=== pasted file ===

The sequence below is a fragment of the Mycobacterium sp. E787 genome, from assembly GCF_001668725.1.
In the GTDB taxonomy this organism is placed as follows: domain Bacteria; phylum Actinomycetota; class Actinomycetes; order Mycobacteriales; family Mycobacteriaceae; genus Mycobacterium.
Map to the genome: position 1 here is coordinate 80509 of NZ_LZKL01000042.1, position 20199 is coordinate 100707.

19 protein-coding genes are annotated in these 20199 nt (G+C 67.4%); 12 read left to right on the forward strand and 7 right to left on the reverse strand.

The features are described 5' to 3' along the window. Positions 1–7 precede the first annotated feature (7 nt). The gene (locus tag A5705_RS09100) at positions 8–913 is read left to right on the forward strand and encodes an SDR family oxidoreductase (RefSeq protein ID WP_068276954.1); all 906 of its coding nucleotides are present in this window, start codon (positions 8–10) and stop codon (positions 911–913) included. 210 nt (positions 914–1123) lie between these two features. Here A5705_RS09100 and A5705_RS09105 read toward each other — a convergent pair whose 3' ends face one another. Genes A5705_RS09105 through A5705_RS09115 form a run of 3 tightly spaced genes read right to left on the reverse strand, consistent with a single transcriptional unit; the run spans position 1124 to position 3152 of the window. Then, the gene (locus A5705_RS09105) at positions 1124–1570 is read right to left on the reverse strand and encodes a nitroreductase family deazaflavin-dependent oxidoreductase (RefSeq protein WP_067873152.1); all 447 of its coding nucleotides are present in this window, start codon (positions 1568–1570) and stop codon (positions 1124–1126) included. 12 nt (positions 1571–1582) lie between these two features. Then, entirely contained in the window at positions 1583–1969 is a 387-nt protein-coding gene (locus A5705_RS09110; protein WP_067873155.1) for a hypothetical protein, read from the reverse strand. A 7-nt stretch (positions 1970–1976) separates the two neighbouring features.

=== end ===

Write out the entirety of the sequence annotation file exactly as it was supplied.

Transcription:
The sequence below is a fragment of the Mycobacterium sp. E787 genome, from assembly GCF_001668725.1.
In the GTDB taxonomy this organism is placed as follows: domain Bacteria; phylum Actinomycetota; class Actinomycetes; order Mycobacteriales; family Mycobacteriaceae; genus Mycobacterium.
Map to the genome: position 1 here is coordinate 80509 of NZ_LZKL01000042.1, position 20199 is coordinate 100707.

19 protein-coding genes are annotated in these 20199 nt (G+C 67.4%); 12 read left to right on the forward strand and 7 right to left on the reverse strand.

The features are described 5' to 3' along the window. Positions 1–7 precede the first annotated feature (7 nt). The gene (locus tag A5705_RS09100) at positions 8–913 is read left to right on the forward strand and encodes an SDR family oxidoreductase (RefSeq protein ID WP_068276954.1); all 906 of its coding nucleotides are present in this window, start codon (positions 8–10) and stop codon (positions 911–913) included. 210 nt (positions 914–1123) lie between these two features. Here A5705_RS09100 and A5705_RS09105 read toward each other — a convergent pair whose 3' ends face one another. Genes A5705_RS09105 through A5705_RS09115 form a run of 3 tightly spaced genes read right to left on the reverse strand, consistent with a single transcriptional unit; the run spans position 1124 to position 3152 of the window. Then, the gene (locus A5705_RS09105) at positions 1124–1570 is read right to left on the reverse strand and encodes a nitroreductase family deazaflavin-dependent oxidoreductase (RefSeq protein WP_067873152.1); all 447 of its coding nucleotides are present in this window, start codon (positions 1568–1570) and stop codon (positions 1124–1126) included. 12 nt (positions 1571–1582) lie between these two features. Then, entirely contained in the window at positions 1583–1969 is a 387-nt protein-coding gene (locus A5705_RS09110; protein WP_067873155.1) for a hypothetical protein, read from the reverse strand. A 7-nt stretch (positions 1970–1976) separates the two neighbouring features.